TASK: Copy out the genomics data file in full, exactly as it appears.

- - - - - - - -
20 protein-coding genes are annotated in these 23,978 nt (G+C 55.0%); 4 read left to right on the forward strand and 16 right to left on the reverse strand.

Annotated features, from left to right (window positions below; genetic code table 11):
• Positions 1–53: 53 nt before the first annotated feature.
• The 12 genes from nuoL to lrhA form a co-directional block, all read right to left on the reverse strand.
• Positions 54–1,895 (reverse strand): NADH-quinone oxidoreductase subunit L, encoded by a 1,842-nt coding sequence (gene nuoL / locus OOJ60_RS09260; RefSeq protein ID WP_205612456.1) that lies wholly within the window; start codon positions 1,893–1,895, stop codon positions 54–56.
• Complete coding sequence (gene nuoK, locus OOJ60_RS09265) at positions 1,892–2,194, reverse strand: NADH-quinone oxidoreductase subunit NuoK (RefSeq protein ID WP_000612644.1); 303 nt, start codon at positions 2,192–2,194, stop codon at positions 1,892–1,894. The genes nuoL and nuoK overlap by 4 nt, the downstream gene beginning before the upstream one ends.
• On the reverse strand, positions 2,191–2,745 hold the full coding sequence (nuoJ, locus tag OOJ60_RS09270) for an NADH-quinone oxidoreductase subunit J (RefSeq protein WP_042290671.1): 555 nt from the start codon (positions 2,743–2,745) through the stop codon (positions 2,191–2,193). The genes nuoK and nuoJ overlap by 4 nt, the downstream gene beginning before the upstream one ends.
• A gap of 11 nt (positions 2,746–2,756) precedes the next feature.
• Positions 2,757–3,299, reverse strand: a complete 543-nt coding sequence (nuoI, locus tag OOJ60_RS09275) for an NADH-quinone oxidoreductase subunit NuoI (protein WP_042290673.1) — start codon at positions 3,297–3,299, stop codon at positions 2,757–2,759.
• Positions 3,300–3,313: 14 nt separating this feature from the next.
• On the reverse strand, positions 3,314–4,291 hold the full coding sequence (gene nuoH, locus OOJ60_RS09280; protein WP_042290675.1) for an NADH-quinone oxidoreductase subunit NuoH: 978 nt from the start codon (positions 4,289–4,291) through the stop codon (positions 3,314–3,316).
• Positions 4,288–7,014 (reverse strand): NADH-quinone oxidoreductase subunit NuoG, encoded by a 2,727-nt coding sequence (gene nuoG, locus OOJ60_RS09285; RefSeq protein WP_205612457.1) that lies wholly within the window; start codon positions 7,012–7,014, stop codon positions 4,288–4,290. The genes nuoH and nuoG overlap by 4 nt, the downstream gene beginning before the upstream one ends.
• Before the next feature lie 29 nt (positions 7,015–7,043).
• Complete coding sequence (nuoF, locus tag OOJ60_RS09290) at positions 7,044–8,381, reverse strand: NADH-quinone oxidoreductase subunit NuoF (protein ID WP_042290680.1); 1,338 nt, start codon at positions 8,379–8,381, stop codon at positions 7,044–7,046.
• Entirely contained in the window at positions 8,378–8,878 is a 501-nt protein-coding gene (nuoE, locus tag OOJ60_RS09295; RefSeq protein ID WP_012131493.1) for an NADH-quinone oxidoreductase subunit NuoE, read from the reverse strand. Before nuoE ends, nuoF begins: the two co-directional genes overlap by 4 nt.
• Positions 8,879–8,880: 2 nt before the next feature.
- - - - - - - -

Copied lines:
20 protein-coding genes are annotated in these 23,978 nt (G+C 55.0%); 4 read left to right on the forward strand and 16 right to left on the reverse strand.

Annotated features, from left to right (window positions below; genetic code table 11):
• Positions 1–53: 53 nt before the first annotated feature.
• The 12 genes from nuoL to lrhA form a co-directional block, all read right to left on the reverse strand.
• Positions 54–1,895 (reverse strand): NADH-quinone oxidoreductase subunit L, encoded by a 1,842-nt coding sequence (gene nuoL / locus OOJ60_RS09260; RefSeq protein ID WP_205612456.1) that lies wholly within the window; start codon positions 1,893–1,895, stop codon positions 54–56.
• Complete coding sequence (gene nuoK, locus OOJ60_RS09265) at positions 1,892–2,194, reverse strand: NADH-quinone oxidoreductase subunit NuoK (RefSeq protein ID WP_000612644.1); 303 nt, start codon at positions 2,192–2,194, stop codon at positions 1,892–1,894. The genes nuoL and nuoK overlap by 4 nt, the downstream gene beginning before the upstream one ends.
• On the reverse strand, positions 2,191–2,745 hold the full coding sequence (nuoJ, locus tag OOJ60_RS09270) for an NADH-quinone oxidoreductase subunit J (RefSeq protein WP_042290671.1): 555 nt from the start codon (positions 2,743–2,745) through the stop codon (positions 2,191–2,193). The genes nuoK and nuoJ overlap by 4 nt, the downstream gene beginning before the upstream one ends.
• A gap of 11 nt (positions 2,746–2,756) precedes the next feature.
• Positions 2,757–3,299, reverse strand: a complete 543-nt coding sequence (nuoI, locus tag OOJ60_RS09275) for an NADH-quinone oxidoreductase subunit NuoI (protein WP_042290673.1) — start codon at positions 3,297–3,299, stop codon at positions 2,757–2,759.
• Positions 3,300–3,313: 14 nt separating this feature from the next.
• On the reverse strand, positions 3,314–4,291 hold the full coding sequence (gene nuoH, locus OOJ60_RS09280; protein WP_042290675.1) for an NADH-quinone oxidoreductase subunit NuoH: 978 nt from the start codon (positions 4,289–4,291) through the stop codon (positions 3,314–3,316).
• Positions 4,288–7,014 (reverse strand): NADH-quinone oxidoreductase subunit NuoG, encoded by a 2,727-nt coding sequence (gene nuoG, locus OOJ60_RS09285; RefSeq protein WP_205612457.1) that lies wholly within the window; start codon positions 7,012–7,014, stop codon positions 4,288–4,290. The genes nuoH and nuoG overlap by 4 nt, the downstream gene beginning before the upstream one ends.
• Before the next feature lie 29 nt (positions 7,015–7,043).
• Complete coding sequence (nuoF, locus tag OOJ60_RS09290) at positions 7,044–8,381, reverse strand: NADH-quinone oxidoreductase subunit NuoF (protein ID WP_042290680.1); 1,338 nt, start codon at positions 8,379–8,381, stop codon at positions 7,044–7,046.
• Entirely contained in the window at positions 8,378–8,878 is a 501-nt protein-coding gene (nuoE, locus tag OOJ60_RS09295; RefSeq protein ID WP_012131493.1) for an NADH-quinone oxidoreductase subunit NuoE, read from the reverse strand. Before nuoE ends, nuoF begins: the two co-directional genes overlap by 4 nt.
• Positions 8,879–8,880: 2 nt before the next feature.